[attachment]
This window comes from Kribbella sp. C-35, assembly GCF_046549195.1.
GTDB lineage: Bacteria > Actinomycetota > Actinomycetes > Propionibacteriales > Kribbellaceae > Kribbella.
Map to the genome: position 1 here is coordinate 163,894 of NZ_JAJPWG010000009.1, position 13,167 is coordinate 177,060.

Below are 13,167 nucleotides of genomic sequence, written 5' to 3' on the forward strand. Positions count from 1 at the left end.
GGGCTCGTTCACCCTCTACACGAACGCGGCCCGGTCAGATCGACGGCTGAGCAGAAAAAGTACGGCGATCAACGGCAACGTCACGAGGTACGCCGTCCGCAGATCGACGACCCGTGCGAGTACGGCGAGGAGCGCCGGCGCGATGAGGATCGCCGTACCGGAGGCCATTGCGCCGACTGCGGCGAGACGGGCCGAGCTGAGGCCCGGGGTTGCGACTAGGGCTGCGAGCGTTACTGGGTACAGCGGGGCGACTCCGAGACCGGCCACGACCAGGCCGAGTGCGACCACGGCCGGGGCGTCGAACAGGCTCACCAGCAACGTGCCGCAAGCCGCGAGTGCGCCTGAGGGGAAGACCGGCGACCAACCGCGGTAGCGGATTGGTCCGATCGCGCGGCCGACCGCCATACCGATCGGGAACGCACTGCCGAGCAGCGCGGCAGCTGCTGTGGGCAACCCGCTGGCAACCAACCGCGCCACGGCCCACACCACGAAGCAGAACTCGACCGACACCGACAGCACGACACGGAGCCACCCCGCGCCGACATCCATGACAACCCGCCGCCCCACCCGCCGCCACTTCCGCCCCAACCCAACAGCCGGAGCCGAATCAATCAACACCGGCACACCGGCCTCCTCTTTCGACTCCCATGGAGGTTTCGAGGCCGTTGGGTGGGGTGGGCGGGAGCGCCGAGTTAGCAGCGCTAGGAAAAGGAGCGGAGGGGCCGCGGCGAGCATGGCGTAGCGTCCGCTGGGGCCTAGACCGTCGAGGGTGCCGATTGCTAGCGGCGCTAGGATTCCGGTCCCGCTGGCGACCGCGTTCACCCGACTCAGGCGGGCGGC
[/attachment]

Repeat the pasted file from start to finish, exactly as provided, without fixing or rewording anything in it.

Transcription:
This window comes from Kribbella sp. C-35, assembly GCF_046549195.1.
GTDB lineage: Bacteria > Actinomycetota > Actinomycetes > Propionibacteriales > Kribbellaceae > Kribbella.
Map to the genome: position 1 here is coordinate 163,894 of NZ_JAJPWG010000009.1, position 13,167 is coordinate 177,060.

Below are 13,167 nucleotides of genomic sequence, written 5' to 3' on the forward strand. Positions count from 1 at the left end.
GGGCTCGTTCACCCTCTACACGAACGCGGCCCGGTCAGATCGACGGCTGAGCAGAAAAAGTACGGCGATCAACGGCAACGTCACGAGGTACGCCGTCCGCAGATCGACGACCCGTGCGAGTACGGCGAGGAGCGCCGGCGCGATGAGGATCGCCGTACCGGAGGCCATTGCGCCGACTGCGGCGAGACGGGCCGAGCTGAGGCCCGGGGTTGCGACTAGGGCTGCGAGCGTTACTGGGTACAGCGGGGCGACTCCGAGACCGGCCACGACCAGGCCGAGTGCGACCACGGCCGGGGCGTCGAACAGGCTCACCAGCAACGTGCCGCAAGCCGCGAGTGCGCCTGAGGGGAAGACCGGCGACCAACCGCGGTAGCGGATTGGTCCGATCGCGCGGCCGACCGCCATACCGATCGGGAACGCACTGCCGAGCAGCGCGGCAGCTGCTGTGGGCAACCCGCTGGCAACCAACCGCGCCACGGCCCACACCACGAAGCAGAACTCGACCGACACCGACAGCACGACACGGAGCCACCCCGCGCCGACATCCATGACAACCCGCCGCCCCACCCGCCGCCACTTCCGCCCCAACCCAACAGCCGGAGCCGAATCAATCAACACCGGCACACCGGCCTCCTCTTTCGACTCCCATGGAGGTTTCGAGGCCGTTGGGTGGGGTGGGCGGGAGCGCCGAGTTAGCAGCGCTAGGAAAAGGAGCGGAGGGGCCGCGGCGAGCATGGCGTAGCGTCCGCTGGGGCCTAGACCGTCGAGGGTGCCGATTGCTAGCGGCGCTAGGATTCCGGTCCCGCTGGCGACCGCGTTCACCCGACTCAGGCGGGCGGC